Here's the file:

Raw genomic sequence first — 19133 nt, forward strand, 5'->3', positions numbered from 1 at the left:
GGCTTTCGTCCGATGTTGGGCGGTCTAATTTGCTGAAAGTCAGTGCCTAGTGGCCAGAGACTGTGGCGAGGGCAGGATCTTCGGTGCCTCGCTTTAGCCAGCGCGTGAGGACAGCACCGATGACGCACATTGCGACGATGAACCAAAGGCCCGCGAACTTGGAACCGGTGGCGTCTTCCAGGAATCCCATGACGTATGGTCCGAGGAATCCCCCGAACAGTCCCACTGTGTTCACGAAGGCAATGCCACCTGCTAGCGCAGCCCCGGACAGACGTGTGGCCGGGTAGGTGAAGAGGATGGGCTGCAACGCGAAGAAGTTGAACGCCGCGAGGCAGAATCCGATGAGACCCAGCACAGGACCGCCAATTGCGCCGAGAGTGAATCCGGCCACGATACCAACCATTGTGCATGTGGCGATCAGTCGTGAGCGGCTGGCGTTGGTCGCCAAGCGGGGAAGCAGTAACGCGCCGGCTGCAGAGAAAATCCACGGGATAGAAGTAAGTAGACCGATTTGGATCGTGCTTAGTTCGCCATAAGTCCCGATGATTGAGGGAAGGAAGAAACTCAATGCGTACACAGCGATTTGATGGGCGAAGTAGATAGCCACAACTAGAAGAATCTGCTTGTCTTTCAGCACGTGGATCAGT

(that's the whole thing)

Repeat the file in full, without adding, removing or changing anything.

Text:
Raw genomic sequence first — 19133 nt, forward strand, 5'->3', positions numbered from 1 at the left:
GGCTTTCGTCCGATGTTGGGCGGTCTAATTTGCTGAAAGTCAGTGCCTAGTGGCCAGAGACTGTGGCGAGGGCAGGATCTTCGGTGCCTCGCTTTAGCCAGCGCGTGAGGACAGCACCGATGACGCACATTGCGACGATGAACCAAAGGCCCGCGAACTTGGAACCGGTGGCGTCTTCCAGGAATCCCATGACGTATGGTCCGAGGAATCCCCCGAACAGTCCCACTGTGTTCACGAAGGCAATGCCACCTGCTAGCGCAGCCCCGGACAGACGTGTGGCCGGGTAGGTGAAGAGGATGGGCTGCAACGCGAAGAAGTTGAACGCCGCGAGGCAGAATCCGATGAGACCCAGCACAGGACCGCCAATTGCGCCGAGAGTGAATCCGGCCACGATACCAACCATTGTGCATGTGGCGATCAGTCGTGAGCGGCTGGCGTTGGTCGCCAAGCGGGGAAGCAGTAACGCGCCGGCTGCAGAGAAAATCCACGGGATAGAAGTAAGTAGACCGATTTGGATCGTGCTTAGTTCGCCATAAGTCCCGATGATTGAGGGAAGGAAGAAACTCAATGCGTACACAGCGATTTGATGGGCGAAGTAGATAGCCACAACTAGAAGAATCTGCTTGTCTTTCAGCACGTGGATCAGT